Get real
Philippine Daily Inquirer, 4 June 2016


The antics, and I use the term deliberately, of President-elect Rodrigo Duterte are getting tiresome. In less than a month after the elections, he has managed to offend the Church, the media, women, the international community, human rights advocates, and law-abiding Filipinos with his comments and his actions. He calls to mind a spoiled child who has been let loose without any kind of parental control, to do whatever damage he can.

And he seems to be enjoying himself in the process, and even knows that he is “ranting and raving”—the description he uses.

His defenders say he has “no bad intentions.” But the road to hell is paved with good intentions, as the saying goes.

Although he refuses to be named, my caller has paid his dues, as far as the country is concerned. He was an active freedom fighter during the Marcos dictatorship, and a member of the legal organization FLAG (Free Legal Assistance Group). I am sure he knows that Duterte was not the only Filipino president elected by only a plurality of the votes. So what could have caused his agitation?

It finally dawned on me that this was my caller’s way of giving the Filipino people as a whole a chance to save face, to distance themselves from the disgraceful actions and remarks of Duterte. A chance to tell one another and the international community: Hey, this dude doesn’t really represent us, or the way we think, and feel, and act, because he was elected by only a minority of us. My caller was actually reminding us that it is not our fault. Consuelo de bobo.

If I am correct, this does not augur very well for Duterte’s administration.

But if Duterte’s antics are disgraceful, there are others who should be equally denounced, if not more so, for doing damage to the Filipino people.

Take the Liberal Party, or most of its members. They immediately deserted what they thought was a sinking ship, to join the ranks of the Duterte group. Only consider, Reader: The LP won 38.7 percent, or about 115, of the seats in the House, compared to PDP-Laban’s 1 percent, or all of three seats. Yet within one week after the elections, the Duterte faction managed to ensure the House speakership for the person anointed by Duterte, helped by 80 of the 115 Liberals.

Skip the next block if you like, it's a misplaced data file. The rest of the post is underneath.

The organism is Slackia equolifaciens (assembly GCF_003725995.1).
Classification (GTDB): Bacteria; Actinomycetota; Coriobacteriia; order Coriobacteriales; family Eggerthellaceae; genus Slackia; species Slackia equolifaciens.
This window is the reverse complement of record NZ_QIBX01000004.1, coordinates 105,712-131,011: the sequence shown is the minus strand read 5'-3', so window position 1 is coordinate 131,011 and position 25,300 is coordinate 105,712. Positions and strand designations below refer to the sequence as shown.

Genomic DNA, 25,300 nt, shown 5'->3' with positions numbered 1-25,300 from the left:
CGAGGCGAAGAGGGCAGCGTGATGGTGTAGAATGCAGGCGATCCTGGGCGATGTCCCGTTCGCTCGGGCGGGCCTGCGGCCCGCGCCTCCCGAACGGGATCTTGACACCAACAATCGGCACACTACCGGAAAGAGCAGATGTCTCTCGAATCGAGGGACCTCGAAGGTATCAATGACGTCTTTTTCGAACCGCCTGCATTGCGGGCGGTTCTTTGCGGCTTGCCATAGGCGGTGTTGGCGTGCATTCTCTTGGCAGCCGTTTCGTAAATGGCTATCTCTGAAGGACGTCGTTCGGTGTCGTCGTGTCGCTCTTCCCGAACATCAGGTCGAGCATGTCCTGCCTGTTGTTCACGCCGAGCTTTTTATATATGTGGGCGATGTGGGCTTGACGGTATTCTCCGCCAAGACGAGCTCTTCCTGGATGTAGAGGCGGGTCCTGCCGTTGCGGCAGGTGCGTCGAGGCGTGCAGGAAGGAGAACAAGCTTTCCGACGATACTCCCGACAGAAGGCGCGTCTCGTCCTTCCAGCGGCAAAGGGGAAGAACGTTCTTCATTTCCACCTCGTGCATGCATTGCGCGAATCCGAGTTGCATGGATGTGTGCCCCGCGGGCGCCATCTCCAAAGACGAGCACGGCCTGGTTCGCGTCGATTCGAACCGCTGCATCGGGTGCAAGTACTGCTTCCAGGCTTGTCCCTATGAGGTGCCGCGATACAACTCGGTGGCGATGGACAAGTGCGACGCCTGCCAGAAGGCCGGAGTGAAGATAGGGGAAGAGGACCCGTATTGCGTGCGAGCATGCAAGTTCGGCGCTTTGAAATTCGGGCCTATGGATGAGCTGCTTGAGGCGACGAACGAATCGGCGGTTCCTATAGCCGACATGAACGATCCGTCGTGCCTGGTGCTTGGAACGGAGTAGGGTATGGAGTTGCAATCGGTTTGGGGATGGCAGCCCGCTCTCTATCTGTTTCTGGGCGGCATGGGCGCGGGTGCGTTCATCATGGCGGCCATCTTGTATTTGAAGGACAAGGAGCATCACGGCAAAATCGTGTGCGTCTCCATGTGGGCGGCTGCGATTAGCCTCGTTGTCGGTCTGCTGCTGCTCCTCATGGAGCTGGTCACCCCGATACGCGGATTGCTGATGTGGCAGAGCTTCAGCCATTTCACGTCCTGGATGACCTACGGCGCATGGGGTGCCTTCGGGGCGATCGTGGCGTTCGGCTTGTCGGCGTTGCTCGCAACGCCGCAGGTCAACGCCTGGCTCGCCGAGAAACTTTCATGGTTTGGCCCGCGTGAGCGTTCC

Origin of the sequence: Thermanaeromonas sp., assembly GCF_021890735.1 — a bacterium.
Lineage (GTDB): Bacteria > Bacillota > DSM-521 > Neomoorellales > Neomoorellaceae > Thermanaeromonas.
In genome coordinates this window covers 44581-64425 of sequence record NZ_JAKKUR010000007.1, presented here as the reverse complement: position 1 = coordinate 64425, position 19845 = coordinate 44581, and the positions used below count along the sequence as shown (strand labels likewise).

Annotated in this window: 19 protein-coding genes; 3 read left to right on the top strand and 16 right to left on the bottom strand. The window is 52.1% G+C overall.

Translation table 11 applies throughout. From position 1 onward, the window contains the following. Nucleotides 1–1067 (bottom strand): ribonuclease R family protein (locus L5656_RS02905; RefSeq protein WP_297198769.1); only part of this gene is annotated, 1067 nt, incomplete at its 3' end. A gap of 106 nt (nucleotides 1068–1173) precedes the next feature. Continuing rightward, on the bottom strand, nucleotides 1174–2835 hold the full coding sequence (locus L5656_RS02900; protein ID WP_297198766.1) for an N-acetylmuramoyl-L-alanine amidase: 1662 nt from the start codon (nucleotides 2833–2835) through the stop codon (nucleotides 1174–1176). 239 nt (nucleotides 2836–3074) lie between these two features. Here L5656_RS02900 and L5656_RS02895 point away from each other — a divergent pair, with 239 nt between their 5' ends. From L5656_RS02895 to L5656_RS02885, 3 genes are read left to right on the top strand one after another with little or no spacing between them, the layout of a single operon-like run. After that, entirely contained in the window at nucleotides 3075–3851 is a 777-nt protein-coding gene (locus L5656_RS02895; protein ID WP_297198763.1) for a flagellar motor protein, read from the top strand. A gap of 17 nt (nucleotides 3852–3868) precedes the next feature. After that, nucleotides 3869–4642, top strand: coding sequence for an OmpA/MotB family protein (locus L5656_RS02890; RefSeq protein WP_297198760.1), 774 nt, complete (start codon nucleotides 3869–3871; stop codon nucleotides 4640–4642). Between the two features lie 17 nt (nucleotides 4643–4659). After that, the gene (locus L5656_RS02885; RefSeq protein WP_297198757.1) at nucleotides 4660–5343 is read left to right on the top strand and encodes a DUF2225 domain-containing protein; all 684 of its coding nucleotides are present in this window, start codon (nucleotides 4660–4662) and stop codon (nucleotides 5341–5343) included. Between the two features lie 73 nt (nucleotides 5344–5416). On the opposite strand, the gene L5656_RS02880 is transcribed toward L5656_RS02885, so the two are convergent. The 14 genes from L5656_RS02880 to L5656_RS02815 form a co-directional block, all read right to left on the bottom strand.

Why don’t I denounce the Nationalist People’s Coalition, or the Nacionalista Party, and the like as well? Because they, as political parties, formed a coalition with the Duterte camp. The Liberals, thinking only of themselves (chairmanships bring a lot of perks, including monetary) and not of their constituents (after all, they were elected as Liberals), just jumped ship.

Two things are noteworthy here: Duterte named his choice of Speaker. Since when did the president (the head of the executive branch) get to choose the head of the legislative branch with such impunity? Yet it was accepted, without a murmur, by the general public. What happened to the separation of powers, to checks and balances?

The second thing is that party defections of this magnitude also caused no reaction from the electorate. We have not matured since 1992, when the same thing occurred under
Fidel V. Ramos. Consider, Reader, that this was all of 24 years ago. It seems we have not matured politically. How, then, can we even consider a parliamentary system, when one of its requisites is a strong party system?

Also to be denounced is the obvious, and continuing, perversion of the party-list system. This brilliant idea of the framers of our Constitution was intended to democratize political power, to give a chance to marginalized groups or sectors to run for Congress, and win. Why, then, are some of those party-lists represented by billionaires, or the wives, sons and brothers of traditional politicians? What is the Commission on Elections doing about it?

But let’s not end this column on a low note. I do have some good news. I was in Cebu recently for the TV show “Bawal ang Pasaway.” I learned there that the Garcia family of Cebu fielded eight of its members for political positions: five brothers and sisters, a grandchild, and two cousins. The good news is that only four won—a small victory against political dynasties.

Winston Garcia lost the governorship to Junjun Davide. The loss is notable for two reasons: One, it showed that the use of money did not influence the results. And two, the loser (Garcia), was gracious in defeat. He conceded, despite the small difference in votes.

Then there’s Tommy Osmeña, the mayor-elect of Cebu City. Talking about political dynasties, did you know that when his third term ended in 2010, he did not give in to pressure to have his wife run in his place? He allowed his vice mayor to run. And when his sister decided to run for mayor, he did not support her. He remained true to his word.

Of course, he ran against that same vice mayor this time. But he is against political dynasties. He is the epitome of a non-trapo.

We have a lot to learn from the Cebuanos—politicians and ordinary folk alike.